6. Nice list, some things I did not know yet. Here the things I use quite often (next to some already mentioned):
    * SHIFT + CTRL + S = zap stylesheet
    * SHIFT + CTRL + Y = view styles applied on element after click (+ view the domtree it’s located in)
    * SHIFT + CTRL + A = Validate Local HTML (viz. when viewing a file on localhost or after having it manipulated through JS)
    * SHIFT + CTRL + H = Validate Page
    * SHIFT + CTRL + C = View all CSS
    * The resizing options (+ custom sizes to set!)
    * The Ruler (handy measure stuff)
    * Find Broken Images
    That’s it I think 😉

  7. *Aaron* — good tips, especially that one about Colorzilla. You know, I’ve used the magnifier in the past; I guess I just forgot about it.
    *Bramus* — thanks for those shortcuts. Now all I have to do is remember them! It’s worth pointing out that to turn off a feature you just type shortcut again, although it would be nice if hitting Escape did the same thing.
    View styles applied on an element is really handy. I love the way it pops up the information in the sidebar, ready for editing. Excellent tool for understanding and debugging complex style sheets.

  8. Woah, *Bramus!* Thanks for those! Shift+Ctrl+Y is excellent! I never knew that!
    *Christian*, thank you sooo much for this post! I have the web-dev tool bar installed at home, at work and on my laptop, and i only ever really use the ‘Display Element Information’ tool as I never really had a chance / nor understood most of the tools encompassed within the tool bar, but this post certainly has helped matters! Some really clever tricks there (like the grid lines etc) will definitely come in handy!

  9. This is a great list of hidden features. I never knew there was a grid layout option and I always right-click (until now) to “View Selection Source”. I love the quick way the Toolbar allows validation checks

  10. Nice list! Especially #2 and #3! Hahaha!
    @Bramus!: Ctrl+Shift+Y really helped.
    I usually use local validation found under Tools. Or sometimes, the one found on Notepad++ under
    TextFX > TextFX Convert > Submit to W3C * Validation

  11. Its been an year since I have used this amazing toolbar. I love to use it when designing a page since it shows you which blocks you have added if ever you got a layout wrong.
    I was amazed to see the Edit CSS for any website just for seeing it your own way. Even the plugin Platypus can be used for this though!
    Now the first thing I do whenever I have to install Firefox is to install the web developer toolbar add on! 🙂

  12. The amazing thing about the web developer toolbar, is that every single time I have imagined a tool to help me debug a website issue, I have found it by searching through the menus.
    The only problem is that 80% of my debugging has to be done in IE! Argh!

  13. why is “View Page Information” in the list?
    it’s a standard feature of Firefox and this extension doesn’t add anything to its functionality.

  14. I would guess that for old pros at web design these things are all well-known, but I have to say, for someone like me, who’s trying to put together his first web page, this is a godsend. I’ve been having particular problems with passwords, and so that was really helpful, but the tip I loved the most was the screen rendering tip. My site isn’t really for mass consumption – it’s only a class web page for the college courses I teach, so I don’t know who would ever care to access my page via a mobile device, but knowing they could is pretty awesome. And maybe once I know the page will work in a smaller version, it will give me options in terms of making sure they can always access assignments. I so long for the day when every excuse loophole will be closed forever.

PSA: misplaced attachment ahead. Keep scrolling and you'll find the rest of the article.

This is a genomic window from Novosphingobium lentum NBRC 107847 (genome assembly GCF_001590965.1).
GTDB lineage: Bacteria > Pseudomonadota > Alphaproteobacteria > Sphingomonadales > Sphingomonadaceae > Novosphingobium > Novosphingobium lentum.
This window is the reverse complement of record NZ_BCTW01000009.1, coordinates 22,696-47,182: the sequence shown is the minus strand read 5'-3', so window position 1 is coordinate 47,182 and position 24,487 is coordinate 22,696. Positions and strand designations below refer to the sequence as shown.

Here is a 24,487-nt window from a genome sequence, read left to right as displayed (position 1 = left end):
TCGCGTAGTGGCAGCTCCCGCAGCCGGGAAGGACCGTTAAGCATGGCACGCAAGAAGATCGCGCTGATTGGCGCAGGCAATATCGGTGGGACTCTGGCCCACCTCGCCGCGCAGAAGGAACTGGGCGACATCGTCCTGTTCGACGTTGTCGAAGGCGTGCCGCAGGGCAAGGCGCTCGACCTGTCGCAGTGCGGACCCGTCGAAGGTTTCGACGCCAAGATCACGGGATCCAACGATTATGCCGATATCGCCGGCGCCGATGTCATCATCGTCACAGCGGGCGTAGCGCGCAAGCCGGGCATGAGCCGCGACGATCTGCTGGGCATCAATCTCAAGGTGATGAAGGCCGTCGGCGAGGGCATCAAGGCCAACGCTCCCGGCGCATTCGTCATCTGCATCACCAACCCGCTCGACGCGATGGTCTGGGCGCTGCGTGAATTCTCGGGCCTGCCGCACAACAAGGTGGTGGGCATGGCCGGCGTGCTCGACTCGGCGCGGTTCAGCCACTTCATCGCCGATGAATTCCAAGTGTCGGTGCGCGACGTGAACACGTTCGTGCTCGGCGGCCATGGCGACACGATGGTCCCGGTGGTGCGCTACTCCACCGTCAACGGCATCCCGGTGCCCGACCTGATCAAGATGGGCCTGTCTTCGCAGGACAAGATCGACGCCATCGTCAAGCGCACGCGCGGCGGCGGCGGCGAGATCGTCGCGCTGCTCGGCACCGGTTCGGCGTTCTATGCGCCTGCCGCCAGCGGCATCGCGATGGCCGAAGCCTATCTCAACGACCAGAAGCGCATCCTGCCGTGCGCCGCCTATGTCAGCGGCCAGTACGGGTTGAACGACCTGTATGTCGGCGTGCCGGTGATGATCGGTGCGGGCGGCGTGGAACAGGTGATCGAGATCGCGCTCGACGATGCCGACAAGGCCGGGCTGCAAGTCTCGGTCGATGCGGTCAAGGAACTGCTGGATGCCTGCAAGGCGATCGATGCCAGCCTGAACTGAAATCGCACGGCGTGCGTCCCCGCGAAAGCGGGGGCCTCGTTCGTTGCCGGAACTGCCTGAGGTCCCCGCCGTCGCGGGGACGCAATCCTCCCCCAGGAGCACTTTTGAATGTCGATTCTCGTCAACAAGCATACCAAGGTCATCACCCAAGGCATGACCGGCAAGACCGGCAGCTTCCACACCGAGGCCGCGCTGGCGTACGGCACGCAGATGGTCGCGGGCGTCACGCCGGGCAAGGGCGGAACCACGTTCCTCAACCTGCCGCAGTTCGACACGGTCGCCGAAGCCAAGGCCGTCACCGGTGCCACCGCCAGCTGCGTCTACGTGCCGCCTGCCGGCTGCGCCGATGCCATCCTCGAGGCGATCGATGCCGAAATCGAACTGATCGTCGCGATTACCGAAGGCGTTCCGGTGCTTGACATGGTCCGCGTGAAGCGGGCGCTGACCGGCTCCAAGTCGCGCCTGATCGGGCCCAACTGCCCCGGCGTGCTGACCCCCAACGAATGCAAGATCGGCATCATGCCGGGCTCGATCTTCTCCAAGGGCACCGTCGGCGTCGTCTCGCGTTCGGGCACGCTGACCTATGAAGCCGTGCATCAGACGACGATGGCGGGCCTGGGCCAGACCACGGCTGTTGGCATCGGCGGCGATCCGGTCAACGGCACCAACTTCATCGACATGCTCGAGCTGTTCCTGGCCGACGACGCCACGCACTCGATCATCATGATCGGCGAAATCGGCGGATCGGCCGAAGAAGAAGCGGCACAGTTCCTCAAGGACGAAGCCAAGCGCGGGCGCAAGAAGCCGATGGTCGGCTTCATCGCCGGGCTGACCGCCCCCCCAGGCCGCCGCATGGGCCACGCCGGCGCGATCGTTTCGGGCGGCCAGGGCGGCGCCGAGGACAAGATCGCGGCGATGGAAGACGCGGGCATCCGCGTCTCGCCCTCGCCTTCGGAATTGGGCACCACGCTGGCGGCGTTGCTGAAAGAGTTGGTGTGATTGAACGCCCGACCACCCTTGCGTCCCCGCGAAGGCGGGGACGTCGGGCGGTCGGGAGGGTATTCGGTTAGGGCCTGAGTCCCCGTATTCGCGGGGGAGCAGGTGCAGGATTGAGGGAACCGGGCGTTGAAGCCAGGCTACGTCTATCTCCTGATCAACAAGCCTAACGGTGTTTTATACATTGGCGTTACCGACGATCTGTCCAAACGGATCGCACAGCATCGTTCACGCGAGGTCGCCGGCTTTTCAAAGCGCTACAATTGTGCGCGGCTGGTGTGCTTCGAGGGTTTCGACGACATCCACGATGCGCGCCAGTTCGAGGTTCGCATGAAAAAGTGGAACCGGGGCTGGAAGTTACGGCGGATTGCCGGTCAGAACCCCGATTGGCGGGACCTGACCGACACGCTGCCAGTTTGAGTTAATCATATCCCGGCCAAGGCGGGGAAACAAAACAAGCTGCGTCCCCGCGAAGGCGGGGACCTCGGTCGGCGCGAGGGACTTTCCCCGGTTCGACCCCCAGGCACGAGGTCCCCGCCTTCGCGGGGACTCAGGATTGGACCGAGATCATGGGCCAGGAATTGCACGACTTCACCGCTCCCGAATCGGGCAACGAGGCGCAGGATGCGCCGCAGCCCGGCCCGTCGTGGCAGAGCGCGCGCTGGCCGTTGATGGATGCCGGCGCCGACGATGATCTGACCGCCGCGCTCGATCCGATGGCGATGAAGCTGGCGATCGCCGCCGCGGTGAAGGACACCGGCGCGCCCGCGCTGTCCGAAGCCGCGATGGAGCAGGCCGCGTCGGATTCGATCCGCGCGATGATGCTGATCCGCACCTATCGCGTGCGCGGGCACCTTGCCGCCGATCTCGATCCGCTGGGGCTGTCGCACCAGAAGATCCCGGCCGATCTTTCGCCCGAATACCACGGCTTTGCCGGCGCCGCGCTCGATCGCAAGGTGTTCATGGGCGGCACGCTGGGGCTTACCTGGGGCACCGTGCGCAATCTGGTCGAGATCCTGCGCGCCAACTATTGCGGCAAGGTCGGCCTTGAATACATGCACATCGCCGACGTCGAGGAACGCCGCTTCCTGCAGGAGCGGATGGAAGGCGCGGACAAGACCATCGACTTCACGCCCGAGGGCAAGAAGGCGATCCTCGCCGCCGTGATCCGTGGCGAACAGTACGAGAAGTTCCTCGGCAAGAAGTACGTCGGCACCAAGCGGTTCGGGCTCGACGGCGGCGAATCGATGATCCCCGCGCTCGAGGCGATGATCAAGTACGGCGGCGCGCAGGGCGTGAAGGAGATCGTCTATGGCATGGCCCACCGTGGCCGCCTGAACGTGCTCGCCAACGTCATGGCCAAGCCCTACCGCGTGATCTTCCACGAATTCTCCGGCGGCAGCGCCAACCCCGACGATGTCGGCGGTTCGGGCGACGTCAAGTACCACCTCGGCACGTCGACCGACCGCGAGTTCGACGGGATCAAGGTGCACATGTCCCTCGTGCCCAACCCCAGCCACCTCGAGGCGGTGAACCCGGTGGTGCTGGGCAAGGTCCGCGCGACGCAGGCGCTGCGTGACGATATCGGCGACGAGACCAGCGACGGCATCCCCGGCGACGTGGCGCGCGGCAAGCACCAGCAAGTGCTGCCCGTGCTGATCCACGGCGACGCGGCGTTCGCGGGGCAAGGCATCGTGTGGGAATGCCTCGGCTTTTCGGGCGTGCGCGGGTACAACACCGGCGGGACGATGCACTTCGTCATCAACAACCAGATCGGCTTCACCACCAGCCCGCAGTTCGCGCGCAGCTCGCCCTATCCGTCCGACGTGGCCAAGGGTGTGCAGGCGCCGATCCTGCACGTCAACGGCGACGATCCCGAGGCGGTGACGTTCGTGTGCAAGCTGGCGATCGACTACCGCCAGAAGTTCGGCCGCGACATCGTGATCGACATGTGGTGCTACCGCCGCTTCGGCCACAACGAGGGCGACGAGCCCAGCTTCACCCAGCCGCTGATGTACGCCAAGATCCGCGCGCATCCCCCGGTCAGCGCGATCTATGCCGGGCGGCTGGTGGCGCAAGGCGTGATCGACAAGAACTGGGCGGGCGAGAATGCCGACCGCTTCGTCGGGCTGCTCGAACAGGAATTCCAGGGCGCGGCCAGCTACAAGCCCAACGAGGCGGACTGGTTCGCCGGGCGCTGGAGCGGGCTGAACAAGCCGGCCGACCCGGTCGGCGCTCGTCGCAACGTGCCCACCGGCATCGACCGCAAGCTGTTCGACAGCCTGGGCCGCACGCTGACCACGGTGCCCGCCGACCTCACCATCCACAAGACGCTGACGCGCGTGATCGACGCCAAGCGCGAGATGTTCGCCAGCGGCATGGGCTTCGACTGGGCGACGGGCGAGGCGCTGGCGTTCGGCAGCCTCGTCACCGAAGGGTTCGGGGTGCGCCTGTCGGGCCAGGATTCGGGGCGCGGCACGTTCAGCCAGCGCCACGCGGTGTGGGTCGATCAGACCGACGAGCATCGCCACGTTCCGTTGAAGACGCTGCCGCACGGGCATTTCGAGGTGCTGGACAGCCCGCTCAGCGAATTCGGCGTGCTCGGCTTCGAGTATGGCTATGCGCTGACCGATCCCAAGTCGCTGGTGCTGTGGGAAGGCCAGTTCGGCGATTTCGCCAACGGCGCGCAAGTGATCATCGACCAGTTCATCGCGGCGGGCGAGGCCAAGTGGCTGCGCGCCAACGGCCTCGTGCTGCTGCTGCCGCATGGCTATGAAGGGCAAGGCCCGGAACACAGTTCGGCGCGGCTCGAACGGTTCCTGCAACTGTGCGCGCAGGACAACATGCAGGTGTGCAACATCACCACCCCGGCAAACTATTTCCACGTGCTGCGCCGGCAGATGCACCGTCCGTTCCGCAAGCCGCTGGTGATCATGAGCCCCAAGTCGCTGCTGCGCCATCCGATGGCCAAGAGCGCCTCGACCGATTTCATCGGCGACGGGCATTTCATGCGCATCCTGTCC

15. Brilliant! I’ve been using the toolbar for a couple of years now and had no idea it could do all that. It goes to show that you can take things for granted – time to have a good explore to see what else I’ve been missing.

  16. I can’t live without this plug-in. I don’t know what I’d do if i didn’t have it, besides pull my hair out. #10 is the only one I didn’t know about. Thanks!

  17. A stab at those meanings (I scanned the comments, and I don’t think anyone’s mentioned them yet):
    Enable Auto Completion – enable/disable auto completion on forms/elements that may have it disabled in firefox settings (I think)
    Show Window Chrome – shows the toolbars, address bar, etc. in windows that currently don’t have them shown. helpful with javascript window.open()s that like to hide all of that
    Display Object Information – I’m guess it’s like display image information, etc. except that it works on <object>s rather than <img>s.

  18. Sorry, just to add to this – I used to use the web dev toolbar all the time. Then I found out about Firebug. Now the only thing I use the web dev toolbar for is ctrl+shift+s to quickly disable/enable styles. Firebug tells you all about styles (including superseding rules, etc.) and you can edit html and styles, and quickly add/change/delete attributes from tags. There’s a javascript debugger and profiler, a net profiler (“Why doesn’t my background image load? Ahh, I pointed it at imades/bg.png”) and AJAX monitoring, complete with request/response headers, post/get params and the response body and how long it takes.
    Well basically it’s amazing and in my mind it’s a load better than web dev toolbar, especially since it officially became version 1.
    http://www.getfirebug.com/ – it has more info on the features, too…

  19. *Al* — thanks for the info. ‘Show window chrome’ may come in very handy; in fact, I just used it tonight on a popup window!
    Oh, and I’m aware of Firebug. It’s just that I’m so familiar with the WDT that I’m reluctant to start using a new tool. I’ll check it out again though.

  20. Thanks for the tips Christian. I use the toolbar, but there were a few of these features that were new to me.
    I’ve always loved your blog design by the way!